In this shorthand account of indigenous traditions, I do not mean to suggest that native peoples stand wholly outside of Christianity—or, for that matter, that they are in any other way monolithic. The story is much more complicated than that, starting with the fact that the majority of American Indians and Hawaiians self-identify as Christians, and this, of course, in a range of ways. Some, I am wholly confident, would be as happy as my Methodist grandmother to have a cross honor their lives and deaths. Others, however, have embraced aspects of the Christian message and habitus without foregoing claims to culturally specific ways of inhabiting their bodies, now and in the hereafter. Changing attitudes about death and the relationship of bodies to land is a hard sell, especially when people on the ground see the consequences of de-sacralized land in the hands of non-native interests. At a minimum, we should acknowledge that the cross is contested within and between native communities, and that we cannot assume that even Christian natives are comfortable with the capacity of the cross to capture or convey their postmortem hopes. Interested readers need only look to a currently unfolding dispute surrounding Kawaiaha`o Church in downtown Honolulu. The dispute involves one of the most historic churches in Hawai`i and its stewardship of Hawaiian graves. Central to the dispute is the question of whether or not a Christian church has the moral and legal authority to manage the fate of the Native Hawaiian dead.
Finally, I want to direct my comments to the particular issue pinpointed in Salazar v. Buono. Winnifred Sullivan’s essay on the topic blows open the discussion in a number of ways. My contribution here is to ask about the war dead of native peoples and the role of the cross in memorializing them. As I suggested above, I would guess that many native soldiers would be honored by a cross in life and in death. Certainly the sample group is large enough to allow for tremendous variation—American Indians and Native Hawaiians serve in the U.S. military in numbers far greater (per capita) than the population as a whole. I became sensitized to the import of this well-known fact in the course of my research on the repatriation and reburial movement. The testimony of and stories about native soldiers became a cornerstone of native efforts to support passage of the Native American Graves Protection and Repatriation Act (1990) in the late 1980s. Summarizing, the argument went along these lines:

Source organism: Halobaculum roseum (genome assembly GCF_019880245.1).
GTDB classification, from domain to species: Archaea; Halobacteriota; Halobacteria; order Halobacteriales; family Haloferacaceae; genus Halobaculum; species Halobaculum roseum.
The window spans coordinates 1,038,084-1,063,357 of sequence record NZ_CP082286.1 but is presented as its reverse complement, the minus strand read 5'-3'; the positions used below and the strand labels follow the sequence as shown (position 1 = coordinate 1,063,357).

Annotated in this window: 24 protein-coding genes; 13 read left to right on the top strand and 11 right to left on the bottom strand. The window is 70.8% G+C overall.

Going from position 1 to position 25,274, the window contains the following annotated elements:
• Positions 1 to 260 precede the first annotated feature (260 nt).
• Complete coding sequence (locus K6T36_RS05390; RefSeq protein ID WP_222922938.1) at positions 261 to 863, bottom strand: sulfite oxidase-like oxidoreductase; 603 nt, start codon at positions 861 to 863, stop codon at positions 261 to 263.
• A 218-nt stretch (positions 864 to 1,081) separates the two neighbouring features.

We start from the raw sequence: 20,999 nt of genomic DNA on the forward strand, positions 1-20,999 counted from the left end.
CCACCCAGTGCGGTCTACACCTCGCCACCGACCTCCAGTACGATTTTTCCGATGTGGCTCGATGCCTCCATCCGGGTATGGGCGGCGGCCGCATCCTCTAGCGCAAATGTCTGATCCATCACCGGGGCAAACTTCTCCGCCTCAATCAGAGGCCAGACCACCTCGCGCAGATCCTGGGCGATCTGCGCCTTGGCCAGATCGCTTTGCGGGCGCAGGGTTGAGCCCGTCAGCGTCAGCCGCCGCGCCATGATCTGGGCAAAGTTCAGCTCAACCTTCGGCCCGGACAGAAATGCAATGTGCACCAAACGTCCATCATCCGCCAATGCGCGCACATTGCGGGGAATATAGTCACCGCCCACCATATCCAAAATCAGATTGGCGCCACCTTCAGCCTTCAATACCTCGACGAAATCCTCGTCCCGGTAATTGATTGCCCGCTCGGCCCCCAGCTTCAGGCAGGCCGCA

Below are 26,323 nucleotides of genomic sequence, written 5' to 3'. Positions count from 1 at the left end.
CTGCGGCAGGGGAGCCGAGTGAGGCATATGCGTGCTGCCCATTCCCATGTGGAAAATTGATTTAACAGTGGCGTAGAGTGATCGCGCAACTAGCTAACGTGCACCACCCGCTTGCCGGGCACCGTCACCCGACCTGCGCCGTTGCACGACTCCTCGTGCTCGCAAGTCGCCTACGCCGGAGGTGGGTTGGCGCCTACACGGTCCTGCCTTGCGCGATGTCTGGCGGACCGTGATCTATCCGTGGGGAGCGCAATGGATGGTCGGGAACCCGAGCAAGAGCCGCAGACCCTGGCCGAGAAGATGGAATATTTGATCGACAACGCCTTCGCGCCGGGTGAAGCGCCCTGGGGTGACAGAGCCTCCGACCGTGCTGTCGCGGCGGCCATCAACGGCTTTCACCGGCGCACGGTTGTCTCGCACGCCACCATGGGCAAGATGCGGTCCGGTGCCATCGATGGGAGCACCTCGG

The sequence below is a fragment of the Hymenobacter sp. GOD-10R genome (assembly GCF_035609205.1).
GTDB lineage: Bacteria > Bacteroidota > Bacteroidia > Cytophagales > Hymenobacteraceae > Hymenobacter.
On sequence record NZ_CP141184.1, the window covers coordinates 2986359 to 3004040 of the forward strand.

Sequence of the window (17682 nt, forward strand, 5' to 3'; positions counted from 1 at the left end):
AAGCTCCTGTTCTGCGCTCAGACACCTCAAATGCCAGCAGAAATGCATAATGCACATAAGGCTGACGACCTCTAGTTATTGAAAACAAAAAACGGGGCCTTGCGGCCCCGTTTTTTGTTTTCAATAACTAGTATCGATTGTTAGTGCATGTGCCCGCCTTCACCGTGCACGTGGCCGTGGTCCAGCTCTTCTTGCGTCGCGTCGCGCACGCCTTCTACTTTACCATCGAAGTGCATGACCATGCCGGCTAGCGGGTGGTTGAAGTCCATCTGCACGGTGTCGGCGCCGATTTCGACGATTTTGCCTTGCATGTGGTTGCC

We are citizens, indeed, we are citizens who’ve made the greatest sacrifice to this country—we are soldiers. And many of us have made the ultimate sacrifice by dying for this country. In fact, some of us are MIA, and we appreciate the efforts of the U.S. government to see that our remains are returned from abroad. We are here to ask that this same sensitivity be applied to our human remains in U.S. museums and other institutions. Thousands of our ancestors are MIA.
Sometimes this argument was made by way of appeals to Christian sensibilities. And these appeals were sometimes metaphorical: as Christians, you know the sanctity of the dead; we only ask that you show something of the same in your treatment of our dead. In any case, a serious and largely successful battle for repatriation legislation was fought. Today the law is being implemented in a range of ways, and it is still very much in its adolescence. What is clear is the continuing role of traditional imperatives in emboldening native activists and cultural leaders to continue to struggle for the dead. They wish to see the dead treated and honored in their own terms. I can think of no more fitting way to close than with the testimony of William Tall Bull, of the Cheyenne Dog Soldier Society, before the Senate:
There is a situation in this country where we practice, I believe, among the American people—a belief that we have as our honor system. Over across the river, in Arlington, we pay great respect and tribute to missing soldiers, to people who have served the country in one way or another, and there is a lot of respect and honor bestowed on the dead. We would like to see a commission where the honor can be shared and enjoyed by all peoples. We practice such things as saluting the flag; we pledge allegiance, we do a number of things that express honor, and we would like to have that honor shared so that all people can enjoy it in their own respective manners.